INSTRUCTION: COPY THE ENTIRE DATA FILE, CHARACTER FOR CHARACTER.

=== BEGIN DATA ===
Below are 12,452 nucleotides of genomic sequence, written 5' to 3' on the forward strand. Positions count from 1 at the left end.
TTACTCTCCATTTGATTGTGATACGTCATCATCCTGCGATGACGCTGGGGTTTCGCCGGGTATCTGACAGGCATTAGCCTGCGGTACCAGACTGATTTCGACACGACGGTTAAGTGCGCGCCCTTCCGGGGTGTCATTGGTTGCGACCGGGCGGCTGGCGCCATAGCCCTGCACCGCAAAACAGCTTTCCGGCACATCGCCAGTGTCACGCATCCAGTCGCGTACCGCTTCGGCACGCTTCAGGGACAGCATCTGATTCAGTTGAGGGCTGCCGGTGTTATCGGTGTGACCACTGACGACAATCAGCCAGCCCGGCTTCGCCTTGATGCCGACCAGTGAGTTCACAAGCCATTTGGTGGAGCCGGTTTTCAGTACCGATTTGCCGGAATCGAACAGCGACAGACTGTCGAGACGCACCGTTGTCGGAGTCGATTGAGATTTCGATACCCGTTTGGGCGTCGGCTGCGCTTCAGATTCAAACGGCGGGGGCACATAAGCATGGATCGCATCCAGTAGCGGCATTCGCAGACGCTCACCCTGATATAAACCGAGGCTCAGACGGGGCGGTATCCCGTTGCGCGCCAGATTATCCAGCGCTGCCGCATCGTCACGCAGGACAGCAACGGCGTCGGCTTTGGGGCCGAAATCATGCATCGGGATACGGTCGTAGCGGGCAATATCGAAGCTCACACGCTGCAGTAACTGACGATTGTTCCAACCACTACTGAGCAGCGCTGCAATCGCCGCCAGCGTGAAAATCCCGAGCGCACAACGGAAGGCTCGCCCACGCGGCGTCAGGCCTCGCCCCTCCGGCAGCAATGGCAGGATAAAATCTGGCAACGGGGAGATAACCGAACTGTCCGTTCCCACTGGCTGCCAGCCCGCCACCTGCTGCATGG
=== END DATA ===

Below are 12,452 nucleotides of genomic sequence, written 5' to 3' on the forward strand. Positions count from 1 at the left end.
TTACTCTCCATTTGATTGTGATACGTCATCATCCTGCGATGACGCTGGGGTTTCGCCGGGTATCTGACAGGCATTAGCCTGCGGTACCAGACTGATTTCGACACGACGGTTAAGTGCGCGCCCTTCCGGGGTGTCATTGGTTGCGACCGGGCGGCTGGCGCCATAGCCCTGCACCGCAAAACAGCTTTCCGGCACATCGCCAGTGTCACGCATCCAGTCGCGTACCGCTTCGGCACGCTTCAGGGACAGCATCTGATTCAGTTGAGGGCTGCCGGTGTTATCGGTGTGACCACTGACGACAATCAGCCAGCCCGGCTTCGCCTTGATGCCGACCAGTGAGTTCACAAGCCATTTGGTGGAGCCGGTTTTCAGTACCGATTTGCCGGAATCGAACAGCGACAGACTGTCGAGACGCACCGTTGTCGGAGTCGATTGAGATTTCGATACCCGTTTGGGCGTCGGCTGCGCTTCAGATTCAAACGGCGGGGGCACATAAGCATGGATCGCATCCAGTAGCGGCATTCGCAGACGCTCACCCTGATATAAACCGAGGCTCAGACGGGGCGGTATCCCGTTGCGCGCCAGATTATCCAGCGCTGCCGCATCGTCACGCAGGACAGCAACGGCGTCGGCTTTGGGGCCGAAATCATGCATCGGGATACGGTCGTAGCGGGCAATATCGAAGCTCACACGCTGCAGTAACTGACGATTGTTCCAACCACTACTGAGCAGCGCTGCAATCGCCGCCAGCGTGAAAATCCCGAGCGCACAACGGAAGGCTCGCCCACGCGGCGTCAGGCCTCGCCCCTCCGGCAGCAATGGCAGGATAAAATCTGGCAACGGGGAGATAACCGAACTGTCCGTTCCCACTGGCTGCCAGCCCGCCACCTGCTGCATGG